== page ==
Hurricane Irma: 10 dead, thousands homeless, more than 1 million without power

At least 10 people are dead, and more than a million don't have power.
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Hurricane Irma left a trail of destruction as it barreled through the Caribbean Wednesday night into Thursday, killing at least 10 people, damaging nearly every building on the island of Barbuda, and leaving more than a million people without power in Puerto Rico.

Ten deaths have been reported due to Irma as of Thursday morning, ABC News reports, with eight of those fatalities occurring in St. Martin and St. Barthelemy. One person died in Anguilla, and another in Barbuda.

The four sturdiest buildings on St. Martin were destroyed by the storm, the New York Times reports. Here's some video of the Category 5 hurricane at the island:

Barbuda was hit particularly hard by Irma, one of the most powerful hurricanes ever recorded in the Atlantic Ocean. Prime Minister Gaston Brown said 95 percent of the buildings on the island were damaged by the storm, CNN reports. Cell towers and other communications service were also knocked offline. 

"Barbuda right now is literally a rubble," Brown said. Antigua, the larger island of the nation of Antigua and Barbuda, was not directly hit.

Irma also brushed Puerto Rico. Here it is north of the island Wednesday evening:

High winds downed trees and damaged structures, and heavy rain led to significant flooding. There's a flash flood watch or flood warning covering the entire island.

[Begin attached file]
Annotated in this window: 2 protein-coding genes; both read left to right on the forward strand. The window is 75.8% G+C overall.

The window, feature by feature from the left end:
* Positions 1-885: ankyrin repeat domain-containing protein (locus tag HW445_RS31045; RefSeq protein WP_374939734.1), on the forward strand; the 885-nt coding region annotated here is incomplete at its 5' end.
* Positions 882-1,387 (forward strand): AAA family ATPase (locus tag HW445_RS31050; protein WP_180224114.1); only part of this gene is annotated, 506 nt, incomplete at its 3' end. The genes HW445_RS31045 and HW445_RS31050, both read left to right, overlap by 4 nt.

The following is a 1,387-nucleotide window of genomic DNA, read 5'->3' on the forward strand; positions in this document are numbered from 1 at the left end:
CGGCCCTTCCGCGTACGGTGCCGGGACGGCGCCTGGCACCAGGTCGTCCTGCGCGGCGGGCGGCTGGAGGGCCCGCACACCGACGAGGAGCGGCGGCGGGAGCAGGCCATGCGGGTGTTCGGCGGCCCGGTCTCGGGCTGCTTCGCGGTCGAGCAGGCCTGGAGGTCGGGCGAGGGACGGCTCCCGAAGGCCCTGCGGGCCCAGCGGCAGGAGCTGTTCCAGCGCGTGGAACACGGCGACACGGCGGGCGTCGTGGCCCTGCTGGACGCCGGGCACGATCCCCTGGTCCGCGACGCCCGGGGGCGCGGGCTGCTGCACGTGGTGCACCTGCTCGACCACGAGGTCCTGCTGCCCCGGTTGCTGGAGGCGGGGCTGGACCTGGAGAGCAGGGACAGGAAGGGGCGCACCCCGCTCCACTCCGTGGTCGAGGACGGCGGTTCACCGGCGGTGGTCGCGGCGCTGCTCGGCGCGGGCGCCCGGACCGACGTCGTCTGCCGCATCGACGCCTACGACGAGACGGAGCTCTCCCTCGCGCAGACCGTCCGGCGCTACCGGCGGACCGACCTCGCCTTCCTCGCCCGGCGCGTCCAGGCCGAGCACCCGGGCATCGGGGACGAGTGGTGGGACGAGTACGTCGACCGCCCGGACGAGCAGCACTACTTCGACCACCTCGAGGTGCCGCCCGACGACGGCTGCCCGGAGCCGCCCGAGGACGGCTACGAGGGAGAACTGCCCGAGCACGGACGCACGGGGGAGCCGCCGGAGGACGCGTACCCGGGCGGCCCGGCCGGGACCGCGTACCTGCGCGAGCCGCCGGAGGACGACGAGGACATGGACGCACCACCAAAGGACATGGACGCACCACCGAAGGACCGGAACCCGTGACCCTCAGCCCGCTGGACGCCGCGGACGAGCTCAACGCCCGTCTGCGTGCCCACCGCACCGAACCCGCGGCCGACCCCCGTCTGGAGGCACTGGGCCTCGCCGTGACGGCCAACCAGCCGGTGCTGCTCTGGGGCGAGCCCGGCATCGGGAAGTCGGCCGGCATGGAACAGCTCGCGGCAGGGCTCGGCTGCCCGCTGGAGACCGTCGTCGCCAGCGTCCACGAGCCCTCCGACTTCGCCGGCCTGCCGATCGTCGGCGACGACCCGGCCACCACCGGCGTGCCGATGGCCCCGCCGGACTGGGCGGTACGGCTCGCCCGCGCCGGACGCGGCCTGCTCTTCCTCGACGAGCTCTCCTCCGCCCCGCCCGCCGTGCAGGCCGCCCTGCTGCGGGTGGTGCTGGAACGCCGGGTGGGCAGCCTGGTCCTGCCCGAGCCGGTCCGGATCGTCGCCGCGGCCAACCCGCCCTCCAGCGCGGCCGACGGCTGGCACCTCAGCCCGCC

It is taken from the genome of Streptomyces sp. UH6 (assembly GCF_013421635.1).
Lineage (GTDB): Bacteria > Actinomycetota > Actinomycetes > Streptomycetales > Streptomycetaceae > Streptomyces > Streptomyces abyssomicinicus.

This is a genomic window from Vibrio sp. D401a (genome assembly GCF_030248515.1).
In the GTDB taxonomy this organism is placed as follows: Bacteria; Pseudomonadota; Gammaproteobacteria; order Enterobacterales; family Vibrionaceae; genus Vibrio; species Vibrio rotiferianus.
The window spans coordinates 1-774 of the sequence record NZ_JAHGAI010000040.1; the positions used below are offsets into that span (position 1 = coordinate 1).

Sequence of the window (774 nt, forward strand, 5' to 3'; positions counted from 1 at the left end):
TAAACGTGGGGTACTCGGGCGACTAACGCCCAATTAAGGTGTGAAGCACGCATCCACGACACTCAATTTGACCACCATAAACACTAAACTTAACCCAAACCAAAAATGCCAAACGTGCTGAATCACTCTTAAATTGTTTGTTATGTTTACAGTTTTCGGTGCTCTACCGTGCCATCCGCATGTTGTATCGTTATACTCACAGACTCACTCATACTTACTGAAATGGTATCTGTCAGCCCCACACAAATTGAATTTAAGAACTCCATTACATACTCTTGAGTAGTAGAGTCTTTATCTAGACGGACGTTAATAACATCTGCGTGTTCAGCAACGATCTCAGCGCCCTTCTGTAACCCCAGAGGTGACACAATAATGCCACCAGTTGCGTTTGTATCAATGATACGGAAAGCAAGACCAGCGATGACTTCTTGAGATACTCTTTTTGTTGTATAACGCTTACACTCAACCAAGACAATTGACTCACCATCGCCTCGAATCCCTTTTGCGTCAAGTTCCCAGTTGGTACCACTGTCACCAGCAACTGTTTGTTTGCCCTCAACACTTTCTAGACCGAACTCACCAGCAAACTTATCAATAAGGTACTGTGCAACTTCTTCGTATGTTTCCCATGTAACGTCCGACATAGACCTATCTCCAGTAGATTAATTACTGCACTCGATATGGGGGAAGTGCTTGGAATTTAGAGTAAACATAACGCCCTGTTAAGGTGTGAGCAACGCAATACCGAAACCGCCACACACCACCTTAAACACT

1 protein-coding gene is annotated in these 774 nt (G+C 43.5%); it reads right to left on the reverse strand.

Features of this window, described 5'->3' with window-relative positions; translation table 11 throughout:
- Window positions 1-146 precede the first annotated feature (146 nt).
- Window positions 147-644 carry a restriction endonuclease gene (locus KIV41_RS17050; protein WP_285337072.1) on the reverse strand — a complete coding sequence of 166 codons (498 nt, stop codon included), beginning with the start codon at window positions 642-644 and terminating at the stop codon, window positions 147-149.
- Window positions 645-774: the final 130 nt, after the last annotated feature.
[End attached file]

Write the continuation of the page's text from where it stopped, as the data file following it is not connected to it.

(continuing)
And NBC News reports more than 1 million people in Puerto Rico don't have power, while 56,000 don't have safe water to drink.

Where is Irma now?

As of 5 a.m. Thursday, Hurricane Irma was off the northern coast of the Dominican Republic, the National Weather Service said, moving northwest at 17 mph.

Where is Irma headed next?

The islands of Turks and Caicos and the Bahamas are directly in its projected path.

Irma will continue heading that direction throughout the day, brushing up against the northern coast of the Dominican Republic and Haiti (both are under a hurricane warning).

Late Thursday the eye of the hurricane will be near Turks and Caicos and the southeastern Bahamas, before reaching the central Bahamas Friday, the Hurricane Center says.

Irma might fluctuate in strength a bit, but the center expects the hurricane to stay in the Category 4-5 range, with winds of up to 180 mph with even higher gusts.

When will Irma reach the mainland U.S.?

Late Saturday, if things continue as expected.

The Florida Keys and southern tip of the state could see Irma hit by 6-8 p.m., with Irma then cutting north up the Atlantic coast of the state into Sunday, the National Hurricane Center says.

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